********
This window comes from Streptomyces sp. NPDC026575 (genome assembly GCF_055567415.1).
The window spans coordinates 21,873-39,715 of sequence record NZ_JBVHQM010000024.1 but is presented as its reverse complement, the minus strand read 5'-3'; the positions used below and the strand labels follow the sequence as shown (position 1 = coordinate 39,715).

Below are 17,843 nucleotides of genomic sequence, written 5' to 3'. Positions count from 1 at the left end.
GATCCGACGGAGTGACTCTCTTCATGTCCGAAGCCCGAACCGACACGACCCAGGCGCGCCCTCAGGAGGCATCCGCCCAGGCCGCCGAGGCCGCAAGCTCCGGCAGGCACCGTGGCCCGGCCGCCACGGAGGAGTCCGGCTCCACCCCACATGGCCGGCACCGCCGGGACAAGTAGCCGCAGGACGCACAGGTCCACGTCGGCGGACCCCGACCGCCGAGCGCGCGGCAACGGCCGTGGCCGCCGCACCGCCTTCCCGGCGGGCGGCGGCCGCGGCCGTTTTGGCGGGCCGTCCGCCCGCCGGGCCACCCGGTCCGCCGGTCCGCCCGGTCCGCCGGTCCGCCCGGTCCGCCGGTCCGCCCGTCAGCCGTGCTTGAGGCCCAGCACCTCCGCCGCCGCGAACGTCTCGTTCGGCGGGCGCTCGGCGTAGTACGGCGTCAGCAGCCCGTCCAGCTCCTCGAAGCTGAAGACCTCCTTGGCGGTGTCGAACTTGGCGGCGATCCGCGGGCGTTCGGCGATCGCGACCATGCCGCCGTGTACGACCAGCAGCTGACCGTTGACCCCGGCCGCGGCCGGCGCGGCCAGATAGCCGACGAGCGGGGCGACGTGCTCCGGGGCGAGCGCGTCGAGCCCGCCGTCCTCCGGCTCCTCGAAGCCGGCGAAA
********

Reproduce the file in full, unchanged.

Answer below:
This window comes from Streptomyces sp. NPDC026575 (genome assembly GCF_055567415.1).
The window spans coordinates 21,873-39,715 of sequence record NZ_JBVHQM010000024.1 but is presented as its reverse complement, the minus strand read 5'-3'; the positions used below and the strand labels follow the sequence as shown (position 1 = coordinate 39,715).

Below are 17,843 nucleotides of genomic sequence, written 5' to 3'. Positions count from 1 at the left end.
GATCCGACGGAGTGACTCTCTTCATGTCCGAAGCCCGAACCGACACGACCCAGGCGCGCCCTCAGGAGGCATCCGCCCAGGCCGCCGAGGCCGCAAGCTCCGGCAGGCACCGTGGCCCGGCCGCCACGGAGGAGTCCGGCTCCACCCCACATGGCCGGCACCGCCGGGACAAGTAGCCGCAGGACGCACAGGTCCACGTCGGCGGACCCCGACCGCCGAGCGCGCGGCAACGGCCGTGGCCGCCGCACCGCCTTCCCGGCGGGCGGCGGCCGCGGCCGTTTTGGCGGGCCGTCCGCCCGCCGGGCCACCCGGTCCGCCGGTCCGCCCGGTCCGCCGGTCCGCCCGGTCCGCCGGTCCGCCCGTCAGCCGTGCTTGAGGCCCAGCACCTCCGCCGCCGCGAACGTCTCGTTCGGCGGGCGCTCGGCGTAGTACGGCGTCAGCAGCCCGTCCAGCTCCTCGAAGCTGAAGACCTCCTTGGCGGTGTCGAACTTGGCGGCGATCCGCGGGCGTTCGGCGATCGCGACCATGCCGCCGTGTACGACCAGCAGCTGACCGTTGACCCCGGCCGCGGCCGGCGCGGCCAGATAGCCGACGAGCGGGGCGACGTGCTCCGGGGCGAGCGCGTCGAGCCCGCCGTCCTCCGGCTCCTCGAAGCCGGCGAAA